While the rest of the world is shuddering at the debt pile mounting up on its balance sheets India is the elephant in the room as one of the few regions to have had a “good crisis.”
While the rest of the world is shuddering at the debt pile mounting up on its balance sheets India is the elephant in the room as one of the few regions to have had a "good crisis." "When Pranab Mukherjee, the finance minister, presented his budget last week he noted that a year ago, India confronted a double challenge: the global crisis, and a poor monsoon. Now, ‘I can say with confidence that we have weathered these crises well.’ As the Indian government’s Economic Survey put it: ‘A variety of stimulus packages were put in place in the second half of 2008-09, in the Interim Budget 2009-2010 and, again, three months later, in the main Budget 2009-2010. By the second quarter the economy showed signs of turning; and now, close to the end of the year, India seems to be rapidly returning to the buoyant years preceding 2008.’ In the 2008-09 financial year, India’s gross domestic product expanded by 6.7 per cent. This year it is forecast to grow by 7.2 per cent. If the Indian economy has succeeded in surviving this test with so little damage, even cautious analysts must be more optimistic about the future."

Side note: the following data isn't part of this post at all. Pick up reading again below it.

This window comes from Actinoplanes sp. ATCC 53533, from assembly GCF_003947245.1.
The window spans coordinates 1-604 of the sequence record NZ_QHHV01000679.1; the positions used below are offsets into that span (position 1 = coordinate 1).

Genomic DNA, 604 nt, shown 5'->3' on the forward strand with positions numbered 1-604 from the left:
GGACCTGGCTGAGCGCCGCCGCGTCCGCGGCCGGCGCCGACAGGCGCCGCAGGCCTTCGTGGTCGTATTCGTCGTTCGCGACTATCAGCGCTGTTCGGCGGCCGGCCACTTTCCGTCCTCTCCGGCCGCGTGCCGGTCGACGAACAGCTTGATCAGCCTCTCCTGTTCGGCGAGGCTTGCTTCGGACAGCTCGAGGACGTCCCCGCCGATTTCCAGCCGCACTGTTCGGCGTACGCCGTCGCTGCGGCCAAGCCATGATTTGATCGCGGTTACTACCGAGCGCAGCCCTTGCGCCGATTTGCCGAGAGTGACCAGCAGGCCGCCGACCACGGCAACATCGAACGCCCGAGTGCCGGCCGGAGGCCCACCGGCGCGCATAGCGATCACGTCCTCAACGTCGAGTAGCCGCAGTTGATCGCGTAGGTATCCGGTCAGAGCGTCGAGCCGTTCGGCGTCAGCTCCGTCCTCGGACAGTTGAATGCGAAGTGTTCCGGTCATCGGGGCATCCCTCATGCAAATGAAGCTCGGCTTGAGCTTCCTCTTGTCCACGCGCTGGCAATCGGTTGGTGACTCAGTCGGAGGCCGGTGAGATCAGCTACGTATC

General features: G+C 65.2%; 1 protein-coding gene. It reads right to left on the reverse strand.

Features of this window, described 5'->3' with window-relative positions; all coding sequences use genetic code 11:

The ability to speak clearly, succinctly, and powerfully is easier than you think
- Antimicrobial-resistant pathogens are one of the largest threats to global health today.
- Without intervention, resistant pathogens could result in 10 million annual deaths by 2050.
The climate change we're witnessing is more dramatic than we might think.
A lazy buzz phrase – 'Is this the new normal?' – has been doing the rounds as extreme climate events have been piling up over the past year. To which the riposte should be: it's worse than that – we're on the road to even more frequent, more extreme events than we saw this year.
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